Mark Alexander

10:17 AM, 21st May 2013
About 7 years ago

Awesome, thanks Ben 🙂

Tessa Shepperson

10:24 AM, 21st May 2013
About 7 years ago

John Bolland

4:12 AM, 22nd May 2013
About 7 years ago

We came across this some time ago when a tenant in this position was having to move out and wanted to rent one of our desirable properties. Basically he said it came to court in a case bought by the mortgage lender against the borrower. The judge I gather ignored his pleas to stay even though he had paid his rent on time prior to the event, but then withheld it and then offered to pay up in full in court. This cut no ice with the judge but he did get time to find elsewhere to live.

The lesson to tenants is that Mortgage Companies always put their interests first and in such a situation the tenants should look to move asap.

Ben Reeve-Lewis

8:55 AM, 22nd May 2013
About 7 years ago

@Toplets; Yes its not unknown for judges to completely ignore the law, or even be simply unaware of the relevant legislation. It could have been the the Act didnt apply because it was a buy to let mortgage but on the other hand at least the judge granted the tenant time to find somewhere else.

Industry Observer

9:28 AM, 22nd May 2013
About 7 years ago

The whole issue is lenders have tremendous powers to appoint Receivers courtesy of LoP 19235. I used to think they had to be mortgagee in possession first, then choose to appoint but learned last year to my great surprise that they do not and effectively can circumvent the need for a Court Order against the borrower/landlord by appointing a Receiver.

If they do this then any talk about 4 or 5 months to possession frankly goes out of the window as they can use Accelerated Possession.

The lender should definitely have written TO THE OCCUPIER at the property at least a fortnight before even going to Court to get a possession order. My guess is they did as if they have not then Ben’s advice is good vis a vis challenging and delaying the lender. However, that strategy only works if they seek possession – if they appoint a Receiver they short cut it.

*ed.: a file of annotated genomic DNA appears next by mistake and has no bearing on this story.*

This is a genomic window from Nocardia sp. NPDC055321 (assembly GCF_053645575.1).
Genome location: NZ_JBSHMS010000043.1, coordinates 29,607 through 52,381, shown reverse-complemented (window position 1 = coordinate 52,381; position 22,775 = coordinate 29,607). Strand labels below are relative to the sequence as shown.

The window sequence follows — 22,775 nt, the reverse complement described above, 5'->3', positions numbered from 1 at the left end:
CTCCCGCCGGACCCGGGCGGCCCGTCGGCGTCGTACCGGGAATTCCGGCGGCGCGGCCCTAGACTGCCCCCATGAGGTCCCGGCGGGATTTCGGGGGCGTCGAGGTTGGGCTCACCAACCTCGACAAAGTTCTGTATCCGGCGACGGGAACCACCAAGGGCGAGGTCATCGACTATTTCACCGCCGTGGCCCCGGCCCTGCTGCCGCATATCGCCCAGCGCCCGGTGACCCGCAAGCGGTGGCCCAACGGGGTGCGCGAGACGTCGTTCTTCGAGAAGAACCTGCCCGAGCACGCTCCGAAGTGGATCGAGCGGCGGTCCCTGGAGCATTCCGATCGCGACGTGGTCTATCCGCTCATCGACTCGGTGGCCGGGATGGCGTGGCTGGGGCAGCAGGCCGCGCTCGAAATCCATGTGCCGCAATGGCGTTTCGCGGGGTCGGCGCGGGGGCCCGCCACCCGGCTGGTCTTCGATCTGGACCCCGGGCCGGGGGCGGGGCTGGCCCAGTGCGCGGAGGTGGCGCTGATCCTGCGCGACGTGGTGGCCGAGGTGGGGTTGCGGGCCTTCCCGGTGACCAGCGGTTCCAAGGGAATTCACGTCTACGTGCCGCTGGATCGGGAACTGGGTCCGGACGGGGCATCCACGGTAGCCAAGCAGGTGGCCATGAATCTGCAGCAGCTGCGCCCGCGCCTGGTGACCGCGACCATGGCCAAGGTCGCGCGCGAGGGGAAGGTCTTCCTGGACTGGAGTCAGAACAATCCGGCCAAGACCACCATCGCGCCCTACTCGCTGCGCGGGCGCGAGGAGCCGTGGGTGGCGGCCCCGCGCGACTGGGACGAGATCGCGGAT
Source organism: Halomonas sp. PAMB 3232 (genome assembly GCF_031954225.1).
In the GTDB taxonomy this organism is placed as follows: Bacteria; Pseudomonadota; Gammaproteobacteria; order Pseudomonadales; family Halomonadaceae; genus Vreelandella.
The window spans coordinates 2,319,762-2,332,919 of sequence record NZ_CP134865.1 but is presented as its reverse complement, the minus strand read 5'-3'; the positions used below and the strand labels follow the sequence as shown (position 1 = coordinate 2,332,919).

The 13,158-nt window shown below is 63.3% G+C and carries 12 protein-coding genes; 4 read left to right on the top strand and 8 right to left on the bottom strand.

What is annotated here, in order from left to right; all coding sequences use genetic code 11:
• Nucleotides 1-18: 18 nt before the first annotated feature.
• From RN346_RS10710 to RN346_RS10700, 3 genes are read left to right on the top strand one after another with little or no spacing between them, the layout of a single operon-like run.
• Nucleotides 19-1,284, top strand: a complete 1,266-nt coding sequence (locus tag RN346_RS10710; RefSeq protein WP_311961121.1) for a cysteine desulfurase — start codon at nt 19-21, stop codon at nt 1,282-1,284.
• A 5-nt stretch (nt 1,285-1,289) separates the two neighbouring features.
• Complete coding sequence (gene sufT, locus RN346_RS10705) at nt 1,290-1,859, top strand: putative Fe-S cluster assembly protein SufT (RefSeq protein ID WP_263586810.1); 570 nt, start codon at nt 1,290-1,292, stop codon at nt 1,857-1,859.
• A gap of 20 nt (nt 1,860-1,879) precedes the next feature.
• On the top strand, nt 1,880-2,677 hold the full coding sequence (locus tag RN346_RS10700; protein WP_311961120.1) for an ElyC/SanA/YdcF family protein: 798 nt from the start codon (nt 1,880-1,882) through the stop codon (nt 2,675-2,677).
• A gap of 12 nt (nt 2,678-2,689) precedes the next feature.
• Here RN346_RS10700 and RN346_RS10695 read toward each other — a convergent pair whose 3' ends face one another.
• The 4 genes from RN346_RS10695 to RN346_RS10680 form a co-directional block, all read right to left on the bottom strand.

A big point no-one has made yet is that this is a clear breach of peaceful occupancy rights and an open and shut case for Melanie to sue. If there is any equity left after sale – which would be by far the best option Melanie rather than a Receiver continuing to collect rent as she could go for a lump sum – Melanie can sue for damages which I would suggest would be considerable.

Ben Reeve-Lewis

9:44 AM, 22nd May 2013
About 7 years ago

Fascinating stuff Industry Observer and I'm sure of great interest to readers here. Like you I wasnt aware that lenders could choose their route.

Can you explain a bit more about the tenant suing the landlord though? This is a very common scenario for me (5 or 6 cases a month) but I had never considered the idea that the tenant could sue for loss of their home through the landlord being repossessed for mortgage arrears.

Are you saying the non payments could be viewed as an 'Action against the tenant'? or have I got hold of the wrong end of the stick? Entirely possible!

Industry Observer

10:51 AM, 22nd May 2013
About 7 years ago

Hi Ben

Wrong end of stick I think!!

I am referring to the same scaenario as if the LL turned up with a few drunk friends and turfed the tenant out unlawfully. Clear breach of peaceful occupancy/quiet enjoyment and damages, aggravated damages and if, as usual, the tenant is a pregnat female, exemplary damages, and £20K to the ex occupier.

This is the same scenario, different cause. The tenant has fulfilled their side of the bargain but the LL has been spending the money on issues other than his mortgage. The tenant is deprived of their home by the lender yes, but it is cause and effect, it is the Landlord that has caused the problem and they have clearly breached their obligatuions in the tenancy agreement.

So as long as you can find the ex Landlord and as long as they have two pennies to rub together then you can sue them - surely?